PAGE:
HB 2863

This analysis was prepared by non-partisan legislative staff for the use of legislative members in their deliberations. This analysis is not a part of the legislation nor does it constitute a statement of legislative intent.

As Reported by House Committee On:

Agriculture & Natural Resources

Title: An act relating to the administrative rules governing the provision of emergency drought relief funds for drinking water supply projects.

Brief Description: Concerning the administrative rules governing the provision of emergency drought relief funds for drinking water supply projects.

Sponsors: Representatives McCabe, Blake, Chandler, Dent and Johnson.

Brief History:

Committee Activity:

Agriculture & Natural Resources: 2/2/16, 2/4/16 [DP].

Brief Summary of Bill

  • Provides the Department of Ecology with specific factors to consider, and make provisions for, when adopting either emergency or permanent rules relating to drinking water supply projects funded from the State Drought Preparedness Account.


Majority Report: Do pass. Signed by 11 members: Representatives Blake, Chair; Buys, Ranking Minority Member; Dent, Assistant Ranking Minority Member; Chandler, Hurst, Kretz, Lytton, Orcutt, Pettigrew, Schmick and Van De Wege.

Minority Report: Do not pass. Signed by 2 members: Representatives Walkinshaw, Vice Chair; Stanford.

Staff: Jason Callahan (786-7117).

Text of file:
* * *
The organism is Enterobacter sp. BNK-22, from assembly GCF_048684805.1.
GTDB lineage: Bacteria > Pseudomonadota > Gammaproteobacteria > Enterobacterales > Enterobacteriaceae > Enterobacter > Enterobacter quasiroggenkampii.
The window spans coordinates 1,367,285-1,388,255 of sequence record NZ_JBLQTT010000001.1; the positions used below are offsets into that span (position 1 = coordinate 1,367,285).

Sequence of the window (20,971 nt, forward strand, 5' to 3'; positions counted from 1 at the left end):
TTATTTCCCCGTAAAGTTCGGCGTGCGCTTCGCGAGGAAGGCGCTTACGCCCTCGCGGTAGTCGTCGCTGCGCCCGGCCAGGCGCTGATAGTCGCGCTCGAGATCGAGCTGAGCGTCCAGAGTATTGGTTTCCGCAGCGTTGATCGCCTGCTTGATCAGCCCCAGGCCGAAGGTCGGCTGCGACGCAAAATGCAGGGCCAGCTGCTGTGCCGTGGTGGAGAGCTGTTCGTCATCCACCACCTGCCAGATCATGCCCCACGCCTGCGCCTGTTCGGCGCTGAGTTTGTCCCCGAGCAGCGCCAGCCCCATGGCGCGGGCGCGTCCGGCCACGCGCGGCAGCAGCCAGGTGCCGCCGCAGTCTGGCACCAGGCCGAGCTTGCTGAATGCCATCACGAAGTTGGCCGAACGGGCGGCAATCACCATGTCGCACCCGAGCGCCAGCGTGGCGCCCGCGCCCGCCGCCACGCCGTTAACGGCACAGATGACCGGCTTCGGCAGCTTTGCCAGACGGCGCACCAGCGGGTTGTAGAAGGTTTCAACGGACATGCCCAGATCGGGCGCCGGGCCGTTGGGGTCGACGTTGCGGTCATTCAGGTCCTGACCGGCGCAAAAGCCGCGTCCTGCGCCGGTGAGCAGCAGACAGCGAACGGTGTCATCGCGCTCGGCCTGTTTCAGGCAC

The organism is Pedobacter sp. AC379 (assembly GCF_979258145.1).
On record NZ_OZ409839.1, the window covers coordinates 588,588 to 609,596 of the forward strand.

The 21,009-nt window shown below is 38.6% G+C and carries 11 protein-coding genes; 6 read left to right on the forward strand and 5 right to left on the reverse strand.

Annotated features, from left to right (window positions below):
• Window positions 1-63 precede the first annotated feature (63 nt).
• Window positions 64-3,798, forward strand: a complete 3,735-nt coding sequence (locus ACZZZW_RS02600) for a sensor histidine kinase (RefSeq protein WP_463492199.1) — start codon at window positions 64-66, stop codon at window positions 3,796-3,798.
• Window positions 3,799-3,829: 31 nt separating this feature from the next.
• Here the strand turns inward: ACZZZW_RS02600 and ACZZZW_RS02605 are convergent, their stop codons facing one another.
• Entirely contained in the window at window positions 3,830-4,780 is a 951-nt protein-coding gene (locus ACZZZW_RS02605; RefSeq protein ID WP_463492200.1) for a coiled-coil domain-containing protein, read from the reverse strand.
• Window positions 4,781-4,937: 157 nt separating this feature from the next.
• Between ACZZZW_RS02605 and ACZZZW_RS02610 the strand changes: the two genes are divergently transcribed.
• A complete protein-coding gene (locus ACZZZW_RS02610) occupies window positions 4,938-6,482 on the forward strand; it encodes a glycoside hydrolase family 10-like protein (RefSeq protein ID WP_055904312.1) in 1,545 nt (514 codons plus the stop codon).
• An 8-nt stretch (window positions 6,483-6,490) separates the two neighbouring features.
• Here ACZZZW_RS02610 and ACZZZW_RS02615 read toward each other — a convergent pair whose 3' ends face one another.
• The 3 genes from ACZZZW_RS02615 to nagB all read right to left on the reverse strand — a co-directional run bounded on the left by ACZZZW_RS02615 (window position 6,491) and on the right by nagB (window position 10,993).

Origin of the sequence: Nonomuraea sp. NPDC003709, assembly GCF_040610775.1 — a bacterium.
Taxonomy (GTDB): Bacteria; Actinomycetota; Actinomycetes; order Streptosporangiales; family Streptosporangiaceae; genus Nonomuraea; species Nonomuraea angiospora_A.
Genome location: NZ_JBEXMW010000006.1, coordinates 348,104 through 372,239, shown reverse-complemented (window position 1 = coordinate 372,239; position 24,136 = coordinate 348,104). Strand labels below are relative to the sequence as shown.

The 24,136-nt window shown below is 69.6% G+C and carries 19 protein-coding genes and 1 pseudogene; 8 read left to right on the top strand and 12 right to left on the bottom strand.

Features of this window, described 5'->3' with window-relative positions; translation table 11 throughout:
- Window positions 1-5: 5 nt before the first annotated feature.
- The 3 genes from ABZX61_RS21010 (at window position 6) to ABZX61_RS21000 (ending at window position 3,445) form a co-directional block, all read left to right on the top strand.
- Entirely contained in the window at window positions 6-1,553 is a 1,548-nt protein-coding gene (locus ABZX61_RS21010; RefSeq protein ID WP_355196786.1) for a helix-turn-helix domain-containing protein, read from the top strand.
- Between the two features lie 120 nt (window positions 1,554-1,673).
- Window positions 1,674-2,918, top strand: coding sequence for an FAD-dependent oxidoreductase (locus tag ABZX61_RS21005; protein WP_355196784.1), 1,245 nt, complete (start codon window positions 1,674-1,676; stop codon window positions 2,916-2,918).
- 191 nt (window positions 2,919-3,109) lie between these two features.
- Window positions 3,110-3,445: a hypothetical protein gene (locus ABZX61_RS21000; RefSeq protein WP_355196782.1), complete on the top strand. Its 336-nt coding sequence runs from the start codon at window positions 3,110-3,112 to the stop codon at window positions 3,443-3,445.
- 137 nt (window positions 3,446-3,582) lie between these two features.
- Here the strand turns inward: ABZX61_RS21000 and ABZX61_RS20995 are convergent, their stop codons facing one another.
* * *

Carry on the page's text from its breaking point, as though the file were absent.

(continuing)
The Department of Ecology (DOE) is authorized to declare drought emergencies by administrative order. Before it can declare a drought emergency, the DOE must determine an area is experiencing or expected to experience less than 75 percent of normal water supply and is expected to suffer undue hardships as a result of the dry conditions. Normal water supply is calculated as the average amount of water available on an annual basis based on precipitation, streamflow, snowpack, and other factors. Prior to issuing an order, the DOE must first consult with federal and state agencies and receive the approval of the Governor.

The DOE may, upon the issuance of an order, take certain actions. These include the authorization of emergency withdrawals of public surface and ground waters as long as the withdrawals are put to beneficial use and will not reduce flows below the essential minimum for fisheries and other state and federal interests. The issuance of a drought order also allows the DOE to approve temporary changes in the use of a water right, employ additional people, acquire emergency equipment, and revise any drought contingency plans.

The drought order allows the DOE to make loans or grants from emergency water supply funds when necessary to help alleviate drought conditions. These expenditures are made from the bond-supported State Emergency Water Projects Revolving Account. In addition to that account, the DOE manages the appropriation-supported State Drought Preparedness Account (Preparedness Account). Funds in the Preparedness Account may be used by the DOE only for drought preparedness.

In response to the 2015 drought, the 2015 Legislature approved $16 million in drought relief funding for use in 2015 and 2016. As of the end of 2015, the DOE had spent or committed $6.7 million of that appropriation.

The DOE adopted emergency rules outlining how the funds could be spent. These rules authorize funding to public bodies for projects designed to alleviate hardships arising from drought conditions which may affect public health and safety or cause significant economic or environmental impacts. Authorized project types include municipal drinking water supply projects, agricultural activity projects, and projects that maintain instream flows to protect fish and wildlife habitat. The types of public entities authorized to receive drought funding include any federal agency, state agency, local agency, political subdivision, taxing district, or municipal corporation, and federally recognized Indian tribes.